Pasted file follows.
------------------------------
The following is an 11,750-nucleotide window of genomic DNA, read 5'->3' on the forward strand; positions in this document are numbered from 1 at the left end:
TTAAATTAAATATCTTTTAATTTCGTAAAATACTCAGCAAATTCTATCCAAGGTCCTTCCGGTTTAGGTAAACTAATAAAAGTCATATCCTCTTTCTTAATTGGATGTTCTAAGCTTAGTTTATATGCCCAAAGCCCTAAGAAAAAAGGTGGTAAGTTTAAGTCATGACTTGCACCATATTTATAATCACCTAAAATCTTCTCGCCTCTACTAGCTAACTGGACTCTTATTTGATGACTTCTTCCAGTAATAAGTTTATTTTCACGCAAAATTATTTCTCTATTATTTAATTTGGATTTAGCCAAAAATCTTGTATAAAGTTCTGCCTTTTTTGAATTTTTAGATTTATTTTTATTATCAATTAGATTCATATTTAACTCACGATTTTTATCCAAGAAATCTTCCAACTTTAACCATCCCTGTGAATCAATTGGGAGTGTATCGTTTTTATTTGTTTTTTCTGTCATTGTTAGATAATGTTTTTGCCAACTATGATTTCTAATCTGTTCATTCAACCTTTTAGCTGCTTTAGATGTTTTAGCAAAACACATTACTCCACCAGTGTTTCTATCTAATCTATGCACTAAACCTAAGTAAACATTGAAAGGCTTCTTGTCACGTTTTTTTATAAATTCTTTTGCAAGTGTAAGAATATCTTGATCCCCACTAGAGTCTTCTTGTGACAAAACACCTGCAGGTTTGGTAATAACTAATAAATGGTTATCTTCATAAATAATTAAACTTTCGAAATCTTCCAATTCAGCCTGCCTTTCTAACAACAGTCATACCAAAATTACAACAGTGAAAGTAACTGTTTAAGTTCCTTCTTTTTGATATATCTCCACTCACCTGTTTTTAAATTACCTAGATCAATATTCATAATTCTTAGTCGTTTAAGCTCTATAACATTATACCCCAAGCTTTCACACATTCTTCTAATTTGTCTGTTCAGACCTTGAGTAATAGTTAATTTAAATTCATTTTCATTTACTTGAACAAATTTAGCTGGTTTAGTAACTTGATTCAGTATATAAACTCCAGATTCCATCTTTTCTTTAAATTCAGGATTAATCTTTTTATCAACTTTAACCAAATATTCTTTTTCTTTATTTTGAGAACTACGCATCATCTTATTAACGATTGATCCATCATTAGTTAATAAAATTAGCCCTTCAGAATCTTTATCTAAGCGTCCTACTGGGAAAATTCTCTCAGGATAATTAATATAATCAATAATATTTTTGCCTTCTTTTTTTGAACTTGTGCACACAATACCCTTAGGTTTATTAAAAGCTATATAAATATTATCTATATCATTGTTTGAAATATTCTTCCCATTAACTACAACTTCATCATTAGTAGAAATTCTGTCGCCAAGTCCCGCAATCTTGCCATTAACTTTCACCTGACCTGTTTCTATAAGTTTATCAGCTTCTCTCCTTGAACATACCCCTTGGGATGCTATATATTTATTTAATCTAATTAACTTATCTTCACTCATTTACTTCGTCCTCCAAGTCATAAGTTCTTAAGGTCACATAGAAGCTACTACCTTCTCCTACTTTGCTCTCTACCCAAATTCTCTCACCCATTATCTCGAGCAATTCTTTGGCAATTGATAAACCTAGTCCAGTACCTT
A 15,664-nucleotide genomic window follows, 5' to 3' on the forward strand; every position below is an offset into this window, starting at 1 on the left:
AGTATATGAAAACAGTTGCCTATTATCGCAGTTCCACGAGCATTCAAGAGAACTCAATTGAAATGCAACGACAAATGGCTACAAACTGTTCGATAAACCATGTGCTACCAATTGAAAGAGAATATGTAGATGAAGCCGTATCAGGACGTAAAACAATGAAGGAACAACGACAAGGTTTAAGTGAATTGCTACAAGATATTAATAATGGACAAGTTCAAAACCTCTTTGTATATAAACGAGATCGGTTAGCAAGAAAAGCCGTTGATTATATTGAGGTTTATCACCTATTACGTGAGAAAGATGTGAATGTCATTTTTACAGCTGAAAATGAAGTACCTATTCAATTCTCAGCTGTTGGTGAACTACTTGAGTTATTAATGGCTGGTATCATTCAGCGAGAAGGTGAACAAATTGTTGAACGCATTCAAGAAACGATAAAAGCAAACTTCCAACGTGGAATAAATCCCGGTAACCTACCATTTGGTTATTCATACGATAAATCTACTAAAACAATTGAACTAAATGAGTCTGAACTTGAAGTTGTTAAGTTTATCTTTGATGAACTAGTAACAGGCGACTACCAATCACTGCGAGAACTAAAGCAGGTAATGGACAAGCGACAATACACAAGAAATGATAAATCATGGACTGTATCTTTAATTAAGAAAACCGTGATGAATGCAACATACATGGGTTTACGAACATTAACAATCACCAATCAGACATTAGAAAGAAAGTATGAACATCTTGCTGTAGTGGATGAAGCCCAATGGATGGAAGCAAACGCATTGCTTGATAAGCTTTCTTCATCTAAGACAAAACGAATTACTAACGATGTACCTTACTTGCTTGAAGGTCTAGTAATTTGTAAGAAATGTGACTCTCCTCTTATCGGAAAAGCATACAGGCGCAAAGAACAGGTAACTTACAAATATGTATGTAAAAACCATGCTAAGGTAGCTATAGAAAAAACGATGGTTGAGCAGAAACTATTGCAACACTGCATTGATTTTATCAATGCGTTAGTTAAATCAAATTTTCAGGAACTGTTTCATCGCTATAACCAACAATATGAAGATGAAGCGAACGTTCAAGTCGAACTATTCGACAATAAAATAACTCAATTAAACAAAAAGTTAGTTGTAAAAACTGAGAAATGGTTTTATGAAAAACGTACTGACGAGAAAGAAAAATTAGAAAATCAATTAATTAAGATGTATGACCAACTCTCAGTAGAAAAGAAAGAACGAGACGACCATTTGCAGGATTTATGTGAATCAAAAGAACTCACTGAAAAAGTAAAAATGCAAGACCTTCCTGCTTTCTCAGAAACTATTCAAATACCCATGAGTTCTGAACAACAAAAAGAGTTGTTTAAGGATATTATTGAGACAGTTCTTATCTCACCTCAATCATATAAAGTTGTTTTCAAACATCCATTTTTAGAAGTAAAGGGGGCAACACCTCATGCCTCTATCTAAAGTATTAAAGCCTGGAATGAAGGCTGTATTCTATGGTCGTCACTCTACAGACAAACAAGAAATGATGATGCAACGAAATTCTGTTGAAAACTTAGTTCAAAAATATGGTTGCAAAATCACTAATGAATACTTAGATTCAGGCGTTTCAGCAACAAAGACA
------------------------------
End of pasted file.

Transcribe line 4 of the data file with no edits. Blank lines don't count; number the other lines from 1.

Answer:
AGTATATGAAAACAGTTGCCTATTATCGCAGTTCCACGAGCATTCAAGAGAACTCAATTGAAATGCAACGACAAATGGCTACAAACTGTTCGATAAACCATGTGCTACCAATTGAAAGAGAATATGTAGATGAAGCCGTATCAGGACGTAAAACAATGAAGGAACAACGACAAGGTTTAAGTGAATTGCTACAAGATATTAATAATGGACAAGTTCAAAACCTCTTTGTATATAAACGAGATCGGTTAGCAAGAAAAGCCGTTGATTATATTGAGGTTTATCACCTATTACGTGAGAAAGATGTGAATGTCATTTTTACAGCTGAAAATGAAGTACCTATTCAATTCTCAGCTGTTGGTGAACTACTTGAGTTATTAATGGCTGGTATCATTCAGCGAGAAGGTGAACAAATTGTTGAACGCATTCAAGAAACGATAAAAGCAAACTTCCAACGTGGAATAAATCCCGGTAACCTACCATTTGGTTATTCATACGATAAATCTACTAAAACAATTGAACTAAATGAGTCTGAACTTGAAGTTGTTAAGTTTATCTTTGATGAACTAGTAACAGGCGACTACCAATCACTGCGAGAACTAAAGCAGGTAATGGACAAGCGACAATACACAAGAAATGATAAATCATGGACTGTATCTTTAATTAAGAAAACCGTGATGAATGCAACATACATGGGTTTACGAACATTAACAATCACCAATCAGACATTAGAAAGAAAGTATGAACATCTTGCTGTAGTGGATGAAGCCCAATGGATGGAAGCAAACGCATTGCTTGATAAGCTTTCTTCATCTAAGACAAAACGAATTACTAACGATGTACCTTACTTGCTTGAAGGTCTAGTAATTTGTAAGAAATGTGACTCTCCTCTTATCGGAAAAGCATACAGGCGCAAAGAACAGGTAACTTACAAATATGTATGTAAAAACCATGCTAAGGTAGCTATAGAAAAAACGATGGTTGAGCAGAAACTATTGCAACACTGCATTGATTTTATCAATGCGTTAGTTAAATCAAATTTTCAGGAACTGTTTCATCGCTATAACCAACAATATGAAGATGAAGCGAACGTTCAAGTCGAACTATTCGACAATAAAATAACTCAATTAAACAAAAAGTTAGTTGTAAAAACTGAGAAATGGTTTTATGAAAAACGTACTGACGAGAAAGAAAAATTAGAAAATCAATTAATTAAGATGTATGACCAACTCTCAGTAGAAAAGAAAGAACGAGACGACCATTTGCAGGATTTATGTGAATCAAAAGAACTCACTGAAAAAGTAAAAATGCAAGACCTTCCTGCTTTCTCAGAAACTATTCAAATACCCATGAGTTCTGAACAACAAAAAGAGTTGTTTAAGGATATTATTGAGACAGTTCTTATCTCACCTCAATCATATAAAGTTGTTTTCAAACATCCATTTTTAGAAGTAAAGGGGGCAACACCTCATGCCTCTATCTAAAGTATTAAAGCCTGGAATGAAGGCTGTATTCTATGGTCGTCACTCTACAGACAAACAAGAAATGATGATGCAACGAAATTCTGTTGAAAACTTAGTTCAAAAATATGGTTGCAAAATCACTAATGAATACTTAGATTCAGGCGTTTCAGCAACAAAGACA